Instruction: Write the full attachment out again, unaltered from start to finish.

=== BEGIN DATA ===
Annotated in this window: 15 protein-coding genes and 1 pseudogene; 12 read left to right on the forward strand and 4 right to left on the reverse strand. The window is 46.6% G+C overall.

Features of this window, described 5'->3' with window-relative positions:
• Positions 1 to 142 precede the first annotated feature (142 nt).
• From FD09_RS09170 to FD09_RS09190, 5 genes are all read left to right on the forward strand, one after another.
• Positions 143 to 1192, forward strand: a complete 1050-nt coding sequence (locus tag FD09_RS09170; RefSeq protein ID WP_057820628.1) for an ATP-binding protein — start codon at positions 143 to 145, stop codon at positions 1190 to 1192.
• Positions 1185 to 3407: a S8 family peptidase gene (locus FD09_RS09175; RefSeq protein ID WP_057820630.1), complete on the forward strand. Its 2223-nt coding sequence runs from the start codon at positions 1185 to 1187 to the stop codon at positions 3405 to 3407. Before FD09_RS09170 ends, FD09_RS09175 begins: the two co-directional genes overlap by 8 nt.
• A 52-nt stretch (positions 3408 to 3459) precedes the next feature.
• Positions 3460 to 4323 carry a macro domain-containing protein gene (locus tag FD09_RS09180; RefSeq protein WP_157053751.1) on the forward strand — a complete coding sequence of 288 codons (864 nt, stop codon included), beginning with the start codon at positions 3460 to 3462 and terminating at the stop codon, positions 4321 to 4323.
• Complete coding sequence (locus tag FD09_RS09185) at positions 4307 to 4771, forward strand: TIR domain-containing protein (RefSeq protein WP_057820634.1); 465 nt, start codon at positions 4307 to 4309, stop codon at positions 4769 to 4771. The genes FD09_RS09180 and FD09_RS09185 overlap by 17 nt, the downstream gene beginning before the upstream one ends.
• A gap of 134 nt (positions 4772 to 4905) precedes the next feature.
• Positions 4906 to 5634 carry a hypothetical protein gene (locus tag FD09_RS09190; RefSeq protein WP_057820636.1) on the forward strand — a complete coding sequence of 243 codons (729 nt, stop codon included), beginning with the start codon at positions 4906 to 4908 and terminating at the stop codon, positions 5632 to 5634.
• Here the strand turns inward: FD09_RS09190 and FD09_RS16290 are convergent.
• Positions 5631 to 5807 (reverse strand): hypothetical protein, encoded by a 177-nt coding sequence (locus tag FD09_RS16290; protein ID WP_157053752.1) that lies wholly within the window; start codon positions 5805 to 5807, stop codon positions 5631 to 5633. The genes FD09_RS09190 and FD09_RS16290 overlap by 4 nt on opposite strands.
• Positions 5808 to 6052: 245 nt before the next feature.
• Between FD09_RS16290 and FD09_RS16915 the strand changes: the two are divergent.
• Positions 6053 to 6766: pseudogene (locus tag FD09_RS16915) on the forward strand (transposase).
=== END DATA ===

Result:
Annotated in this window: 15 protein-coding genes and 1 pseudogene; 12 read left to right on the forward strand and 4 right to left on the reverse strand. The window is 46.6% G+C overall.

Features of this window, described 5'->3' with window-relative positions:
• Positions 1 to 142 precede the first annotated feature (142 nt).
• From FD09_RS09170 to FD09_RS09190, 5 genes are all read left to right on the forward strand, one after another.
• Positions 143 to 1192, forward strand: a complete 1050-nt coding sequence (locus tag FD09_RS09170; RefSeq protein ID WP_057820628.1) for an ATP-binding protein — start codon at positions 143 to 145, stop codon at positions 1190 to 1192.
• Positions 1185 to 3407: a S8 family peptidase gene (locus FD09_RS09175; RefSeq protein ID WP_057820630.1), complete on the forward strand. Its 2223-nt coding sequence runs from the start codon at positions 1185 to 1187 to the stop codon at positions 3405 to 3407. Before FD09_RS09170 ends, FD09_RS09175 begins: the two co-directional genes overlap by 8 nt.
• A 52-nt stretch (positions 3408 to 3459) precedes the next feature.
• Positions 3460 to 4323 carry a macro domain-containing protein gene (locus tag FD09_RS09180; RefSeq protein WP_157053751.1) on the forward strand — a complete coding sequence of 288 codons (864 nt, stop codon included), beginning with the start codon at positions 3460 to 3462 and terminating at the stop codon, positions 4321 to 4323.
• Complete coding sequence (locus tag FD09_RS09185) at positions 4307 to 4771, forward strand: TIR domain-containing protein (RefSeq protein WP_057820634.1); 465 nt, start codon at positions 4307 to 4309, stop codon at positions 4769 to 4771. The genes FD09_RS09180 and FD09_RS09185 overlap by 17 nt, the downstream gene beginning before the upstream one ends.
• A gap of 134 nt (positions 4772 to 4905) precedes the next feature.
• Positions 4906 to 5634 carry a hypothetical protein gene (locus tag FD09_RS09190; RefSeq protein WP_057820636.1) on the forward strand — a complete coding sequence of 243 codons (729 nt, stop codon included), beginning with the start codon at positions 4906 to 4908 and terminating at the stop codon, positions 5632 to 5634.
• Here the strand turns inward: FD09_RS09190 and FD09_RS16290 are convergent.
• Positions 5631 to 5807 (reverse strand): hypothetical protein, encoded by a 177-nt coding sequence (locus tag FD09_RS16290; protein ID WP_157053752.1) that lies wholly within the window; start codon positions 5805 to 5807, stop codon positions 5631 to 5633. The genes FD09_RS09190 and FD09_RS16290 overlap by 4 nt on opposite strands.
• Positions 5808 to 6052: 245 nt before the next feature.
• Between FD09_RS16290 and FD09_RS16915 the strand changes: the two are divergent.
• Positions 6053 to 6766: pseudogene (locus tag FD09_RS16915) on the forward strand (transposase).